The United States loves its standardized tests, and when I was in the 8th grade, I had to take (and pass) the LEAP test to get into high school.
Because of the incredible stress of the test, the entire 8th grade year, in every class, the teachers prepared us for the Spring when we took the exams all day for about a week.
In my Louisiana History class, we were asked to keep a journal of a daily question as part of this LEAP preparation. The teacher would write a question on the board, like “What is the Emancipation Proclamation?”, and we’d write the answer, giving as much detail as we were able. This journal was then collected, graded, and given back to students with correct answers.
I walked into class one morning and saw the question on the white-board.
“Write a complete sentence.”
What? Are you kidding me? Just, “Write a complete sentence.”?
Was she mocking us? At least when I was told to write about the Emancipation Proclamation, I could expand on the Civil War or perhaps the Civil Rights Movement, but this simple task was no more challenging to Koko the gorilla than it was to a pimple-faced teenager. Did she not think we, as 13 year old students, could create a solid sentence constructed, in its most simple form, of a subject and a predicate? This “challenge” was nothing more than a waste of my time, and yet I had to comply or suffer a less than perfect grade.
Out of frustration with the ongoing preparation, and school in general, I decided to protest. While other kids wrote complex, thoughtful sentences, akin to a 140 character tweet, my response to this dare was simply “He ran.”
The two-word complete sentence became my weapon of choice. I closed my journal, and they were collected what seemed like hours later. The next day I received the journal. I quickly thumbed to the page where my subtle boycott stood — the shortest sentence I could muster in a fit of 8th grade educational rage.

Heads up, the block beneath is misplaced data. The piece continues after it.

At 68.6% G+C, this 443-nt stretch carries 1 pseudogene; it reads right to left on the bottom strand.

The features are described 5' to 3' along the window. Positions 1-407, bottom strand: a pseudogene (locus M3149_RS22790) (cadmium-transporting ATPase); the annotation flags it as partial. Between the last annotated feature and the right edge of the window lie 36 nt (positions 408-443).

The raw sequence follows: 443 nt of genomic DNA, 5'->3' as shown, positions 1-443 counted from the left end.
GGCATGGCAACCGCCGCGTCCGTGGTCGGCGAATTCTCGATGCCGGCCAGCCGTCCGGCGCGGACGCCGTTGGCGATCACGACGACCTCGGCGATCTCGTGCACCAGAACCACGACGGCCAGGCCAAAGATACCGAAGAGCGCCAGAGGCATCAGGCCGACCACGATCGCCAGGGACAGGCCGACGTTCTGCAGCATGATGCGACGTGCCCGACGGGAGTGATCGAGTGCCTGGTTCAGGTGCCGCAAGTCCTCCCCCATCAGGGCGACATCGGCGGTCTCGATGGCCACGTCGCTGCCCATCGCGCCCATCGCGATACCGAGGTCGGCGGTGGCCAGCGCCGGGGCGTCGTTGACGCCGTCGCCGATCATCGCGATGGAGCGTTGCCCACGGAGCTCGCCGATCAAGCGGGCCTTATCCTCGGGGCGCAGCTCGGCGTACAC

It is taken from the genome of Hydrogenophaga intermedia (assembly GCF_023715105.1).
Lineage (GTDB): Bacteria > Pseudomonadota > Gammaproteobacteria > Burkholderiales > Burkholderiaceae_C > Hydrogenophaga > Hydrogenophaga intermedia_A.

And there, next to my scribbling, was the mark and my teacher’s reply. A big, red X.
Surely, she was joking, but upon further inspection, it was clear she was not. Her correcting response, written in the same burning red ink, meant to spark some form of heavenly inspiration, was simply “Where?”
I wrote “He ran.” And apparently it was wrong because I didn’t say where he ran.
I won’t forgive myself for what happened next. I didn’t explode at my teacher; I didn’t flip my desk; I didn’t even ask for clarification.
What did I do? Nothing.
Don’t get me wrong, I complained to my parents and my friends who all assured me my answer was correct, but I never confronted my teacher about it. I never brought it up again after that week and I silently completed all assignments and daily questions from that day forward.
I passed the LEAP with no problem and went on to graduate from high school with honors. I graduated college and have worked with fantastic people, clients, and companies since then. My educational experience certainly didn’t hinge on those daily challenges written on that board in the 8th grade.
However, it did impact me. That day I was told I was wrong when I was not. The person in authority shouted “No!” with incomplete knowledge, and I didn’t challenge the decision. I complained, yes, but there was no action to follow it up.
Where did he run? Away from conflict, afraid of the consequences.